Julie Jacobs and her twin sister, Janice, have lived with their Aunt Rose ever since their parents died tragically when they were babies. When Aunt Rose dies, her will stipulates that Janice will inherit her entire fortune, including the house. Julie is shocked and angered by this slight, until she discovers that Aunt Rose has left her some old documents that belonged to her mother — documents that hint at a treasure hidden somewhere in Siena, Italy. Julie immediately goes to Siena in hopes of discovering this hypothetical treasure, but she soon finds that her inheritance — and indeed her whole identity — is bound up in the story of Romeo and Juliet. Far from being the fictional creation of William Shakespeare, their story is based on true events that occurred in Siena in the 1300s. As Julie digs deeper into the medieval legend of Romeo and Juliet, she eventually discovers some priceless artifacts connected to the lovers and finds her own destiny in the process.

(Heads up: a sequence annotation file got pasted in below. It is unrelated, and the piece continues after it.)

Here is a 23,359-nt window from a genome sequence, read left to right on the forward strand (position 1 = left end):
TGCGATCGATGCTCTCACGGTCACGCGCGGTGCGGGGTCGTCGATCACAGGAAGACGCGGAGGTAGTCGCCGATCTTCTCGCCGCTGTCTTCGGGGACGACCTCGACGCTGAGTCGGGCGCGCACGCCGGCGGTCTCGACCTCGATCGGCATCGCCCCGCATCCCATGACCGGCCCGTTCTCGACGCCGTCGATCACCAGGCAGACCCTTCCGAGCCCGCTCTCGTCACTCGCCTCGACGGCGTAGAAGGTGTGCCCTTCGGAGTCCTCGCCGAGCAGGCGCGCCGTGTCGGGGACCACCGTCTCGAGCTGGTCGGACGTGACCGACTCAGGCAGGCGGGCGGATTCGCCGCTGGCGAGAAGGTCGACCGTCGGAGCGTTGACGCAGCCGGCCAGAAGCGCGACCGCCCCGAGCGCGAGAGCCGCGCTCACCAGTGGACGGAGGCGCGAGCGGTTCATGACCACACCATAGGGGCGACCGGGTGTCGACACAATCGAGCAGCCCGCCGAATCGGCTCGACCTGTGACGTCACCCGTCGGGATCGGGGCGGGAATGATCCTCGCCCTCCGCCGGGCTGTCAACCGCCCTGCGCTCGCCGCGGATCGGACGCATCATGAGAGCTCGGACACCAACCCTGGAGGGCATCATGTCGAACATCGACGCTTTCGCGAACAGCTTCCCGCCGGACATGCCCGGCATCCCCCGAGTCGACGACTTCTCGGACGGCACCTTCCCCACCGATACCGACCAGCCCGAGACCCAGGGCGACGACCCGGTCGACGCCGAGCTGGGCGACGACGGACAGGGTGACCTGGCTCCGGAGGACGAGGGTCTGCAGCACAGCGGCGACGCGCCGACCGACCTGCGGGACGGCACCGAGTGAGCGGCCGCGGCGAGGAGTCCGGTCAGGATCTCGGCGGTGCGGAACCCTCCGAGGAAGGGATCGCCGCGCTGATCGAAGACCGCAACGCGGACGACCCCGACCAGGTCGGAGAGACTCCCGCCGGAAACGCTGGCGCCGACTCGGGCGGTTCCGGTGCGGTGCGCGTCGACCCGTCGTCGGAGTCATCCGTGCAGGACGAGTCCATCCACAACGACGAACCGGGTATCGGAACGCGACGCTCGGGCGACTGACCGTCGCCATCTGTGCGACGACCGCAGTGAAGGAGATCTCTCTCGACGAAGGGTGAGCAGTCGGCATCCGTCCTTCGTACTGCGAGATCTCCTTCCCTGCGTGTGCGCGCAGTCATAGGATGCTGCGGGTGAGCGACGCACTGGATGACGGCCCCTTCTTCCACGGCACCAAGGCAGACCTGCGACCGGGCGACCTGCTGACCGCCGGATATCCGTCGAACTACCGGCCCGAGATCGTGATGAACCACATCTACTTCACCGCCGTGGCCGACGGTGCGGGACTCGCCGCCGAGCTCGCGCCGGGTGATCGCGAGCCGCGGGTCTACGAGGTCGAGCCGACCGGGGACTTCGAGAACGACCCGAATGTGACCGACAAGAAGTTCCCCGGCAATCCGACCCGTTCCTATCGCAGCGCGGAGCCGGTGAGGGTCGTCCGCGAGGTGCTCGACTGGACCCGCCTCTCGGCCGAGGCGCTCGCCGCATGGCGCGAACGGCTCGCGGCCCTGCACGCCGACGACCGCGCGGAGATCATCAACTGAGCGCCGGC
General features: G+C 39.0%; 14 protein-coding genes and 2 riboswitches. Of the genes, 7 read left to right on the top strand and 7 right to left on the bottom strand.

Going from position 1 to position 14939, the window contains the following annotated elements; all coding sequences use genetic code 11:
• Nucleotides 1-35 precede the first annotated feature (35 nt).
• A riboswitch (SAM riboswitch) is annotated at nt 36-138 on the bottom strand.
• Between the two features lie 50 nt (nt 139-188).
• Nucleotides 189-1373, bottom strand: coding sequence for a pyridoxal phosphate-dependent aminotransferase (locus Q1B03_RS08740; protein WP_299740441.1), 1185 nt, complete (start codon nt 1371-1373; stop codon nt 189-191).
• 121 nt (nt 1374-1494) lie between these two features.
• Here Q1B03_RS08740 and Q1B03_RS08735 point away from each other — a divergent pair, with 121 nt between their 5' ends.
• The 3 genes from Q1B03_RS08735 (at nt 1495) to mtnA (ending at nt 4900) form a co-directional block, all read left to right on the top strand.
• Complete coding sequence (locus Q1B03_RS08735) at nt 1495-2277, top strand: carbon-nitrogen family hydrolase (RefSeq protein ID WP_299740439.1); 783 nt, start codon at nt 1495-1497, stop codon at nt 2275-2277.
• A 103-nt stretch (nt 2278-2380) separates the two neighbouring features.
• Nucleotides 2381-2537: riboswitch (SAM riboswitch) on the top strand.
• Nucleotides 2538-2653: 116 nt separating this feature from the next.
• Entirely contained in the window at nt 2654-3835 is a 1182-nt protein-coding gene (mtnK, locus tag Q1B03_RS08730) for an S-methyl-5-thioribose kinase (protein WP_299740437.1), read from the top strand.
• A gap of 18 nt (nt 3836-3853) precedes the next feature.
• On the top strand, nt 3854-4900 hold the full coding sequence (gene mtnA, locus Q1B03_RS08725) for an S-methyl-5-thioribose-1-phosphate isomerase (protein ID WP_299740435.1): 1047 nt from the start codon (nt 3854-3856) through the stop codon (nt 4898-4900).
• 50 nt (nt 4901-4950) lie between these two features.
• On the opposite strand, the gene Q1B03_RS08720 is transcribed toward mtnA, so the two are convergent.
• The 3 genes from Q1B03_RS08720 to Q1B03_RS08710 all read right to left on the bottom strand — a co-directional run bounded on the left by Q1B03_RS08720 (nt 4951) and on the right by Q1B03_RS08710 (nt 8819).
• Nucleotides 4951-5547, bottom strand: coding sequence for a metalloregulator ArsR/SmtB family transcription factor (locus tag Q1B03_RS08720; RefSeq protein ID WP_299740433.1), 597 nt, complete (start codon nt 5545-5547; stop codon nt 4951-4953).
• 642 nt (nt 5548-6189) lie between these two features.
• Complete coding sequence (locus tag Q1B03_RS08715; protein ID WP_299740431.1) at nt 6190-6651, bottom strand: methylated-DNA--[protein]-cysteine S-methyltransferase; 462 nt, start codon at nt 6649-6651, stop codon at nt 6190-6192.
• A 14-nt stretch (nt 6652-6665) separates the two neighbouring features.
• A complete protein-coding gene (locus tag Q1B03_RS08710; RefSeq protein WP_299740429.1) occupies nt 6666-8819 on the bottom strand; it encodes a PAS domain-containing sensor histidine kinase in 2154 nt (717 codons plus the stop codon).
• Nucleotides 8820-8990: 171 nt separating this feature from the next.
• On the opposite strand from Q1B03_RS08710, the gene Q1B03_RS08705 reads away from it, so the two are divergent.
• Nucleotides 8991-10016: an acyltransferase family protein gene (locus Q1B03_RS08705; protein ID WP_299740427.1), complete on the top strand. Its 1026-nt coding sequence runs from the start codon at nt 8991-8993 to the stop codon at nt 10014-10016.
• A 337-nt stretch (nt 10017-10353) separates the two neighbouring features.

Though Romeo and Juliet is by no means my favorite Shakespeare play (that would be Much Ado About Nothing, in case you were wondering!), I was excited to read this book for its combination of literary detection and romance. Unfortunately, I ended up not liking it very much! My main problem is that the heroine, Julie, is too whiny. She constantly complains about Janice’s poor treatment of her growing up, and she’s always bemoaning her “unattractive” appearance, even though she immediately catches the eye of a handsome Italian. I also hated her narrative style, which is completely stilted and unrealistic. The dialogue is almost uniformly terrible. As for the actual story, parts of it were interesting, especially in the historical chapters. But as events unfolded, I grew more and more irritated at the supernatural elements of the plot, which I was not expecting at all. Basically there’s this Ancient Curse ™ that hangs over Julie and her paramour, who are sort of reincarnations of the original Romeo and Juliet, and they need to break it in order to live happily ever after. The farther I got through the book, the more I went from “not great, but still readable” to “I can’t wait for this mess to end!” Overall, not recommended.